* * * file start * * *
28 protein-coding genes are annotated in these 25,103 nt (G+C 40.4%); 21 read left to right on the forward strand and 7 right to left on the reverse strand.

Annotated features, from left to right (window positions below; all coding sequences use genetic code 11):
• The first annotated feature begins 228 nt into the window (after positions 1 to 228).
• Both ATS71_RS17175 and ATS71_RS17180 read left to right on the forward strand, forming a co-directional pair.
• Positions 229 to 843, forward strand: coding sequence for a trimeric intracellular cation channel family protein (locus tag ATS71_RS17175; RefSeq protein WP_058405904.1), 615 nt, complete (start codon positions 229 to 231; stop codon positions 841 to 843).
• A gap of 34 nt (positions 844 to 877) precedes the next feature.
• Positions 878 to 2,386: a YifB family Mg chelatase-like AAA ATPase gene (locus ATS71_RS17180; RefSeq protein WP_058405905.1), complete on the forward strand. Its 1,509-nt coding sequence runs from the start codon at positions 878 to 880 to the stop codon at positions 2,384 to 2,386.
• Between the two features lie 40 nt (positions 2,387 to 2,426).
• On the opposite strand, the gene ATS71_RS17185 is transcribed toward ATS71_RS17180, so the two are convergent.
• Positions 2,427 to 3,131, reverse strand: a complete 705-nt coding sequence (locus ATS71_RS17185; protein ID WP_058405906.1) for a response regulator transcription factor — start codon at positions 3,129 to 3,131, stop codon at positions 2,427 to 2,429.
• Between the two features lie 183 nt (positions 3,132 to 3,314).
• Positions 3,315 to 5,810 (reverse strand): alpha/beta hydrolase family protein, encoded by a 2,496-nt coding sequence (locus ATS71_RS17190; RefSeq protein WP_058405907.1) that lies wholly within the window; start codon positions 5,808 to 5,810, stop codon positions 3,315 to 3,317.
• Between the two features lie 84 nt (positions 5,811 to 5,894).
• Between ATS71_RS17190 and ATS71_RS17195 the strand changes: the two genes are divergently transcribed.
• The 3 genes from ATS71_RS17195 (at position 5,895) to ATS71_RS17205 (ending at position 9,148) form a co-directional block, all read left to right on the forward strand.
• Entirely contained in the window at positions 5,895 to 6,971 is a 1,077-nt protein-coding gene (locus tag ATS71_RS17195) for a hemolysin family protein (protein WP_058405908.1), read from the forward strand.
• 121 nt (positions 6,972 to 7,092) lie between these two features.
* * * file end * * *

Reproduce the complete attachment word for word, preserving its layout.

28 protein-coding genes are annotated in these 25,103 nt (G+C 40.4%); 21 read left to right on the forward strand and 7 right to left on the reverse strand.

Annotated features, from left to right (window positions below; all coding sequences use genetic code 11):
• The first annotated feature begins 228 nt into the window (after positions 1 to 228).
• Both ATS71_RS17175 and ATS71_RS17180 read left to right on the forward strand, forming a co-directional pair.
• Positions 229 to 843, forward strand: coding sequence for a trimeric intracellular cation channel family protein (locus tag ATS71_RS17175; RefSeq protein WP_058405904.1), 615 nt, complete (start codon positions 229 to 231; stop codon positions 841 to 843).
• A gap of 34 nt (positions 844 to 877) precedes the next feature.
• Positions 878 to 2,386: a YifB family Mg chelatase-like AAA ATPase gene (locus ATS71_RS17180; RefSeq protein WP_058405905.1), complete on the forward strand. Its 1,509-nt coding sequence runs from the start codon at positions 878 to 880 to the stop codon at positions 2,384 to 2,386.
• Between the two features lie 40 nt (positions 2,387 to 2,426).
• On the opposite strand, the gene ATS71_RS17185 is transcribed toward ATS71_RS17180, so the two are convergent.
• Positions 2,427 to 3,131, reverse strand: a complete 705-nt coding sequence (locus ATS71_RS17185; protein ID WP_058405906.1) for a response regulator transcription factor — start codon at positions 3,129 to 3,131, stop codon at positions 2,427 to 2,429.
• Between the two features lie 183 nt (positions 3,132 to 3,314).
• Positions 3,315 to 5,810 (reverse strand): alpha/beta hydrolase family protein, encoded by a 2,496-nt coding sequence (locus ATS71_RS17190; RefSeq protein WP_058405907.1) that lies wholly within the window; start codon positions 5,808 to 5,810, stop codon positions 3,315 to 3,317.
• Between the two features lie 84 nt (positions 5,811 to 5,894).
• Between ATS71_RS17190 and ATS71_RS17195 the strand changes: the two genes are divergently transcribed.
• The 3 genes from ATS71_RS17195 (at position 5,895) to ATS71_RS17205 (ending at position 9,148) form a co-directional block, all read left to right on the forward strand.
• Entirely contained in the window at positions 5,895 to 6,971 is a 1,077-nt protein-coding gene (locus tag ATS71_RS17195) for a hemolysin family protein (protein WP_058405908.1), read from the forward strand.
• 121 nt (positions 6,972 to 7,092) lie between these two features.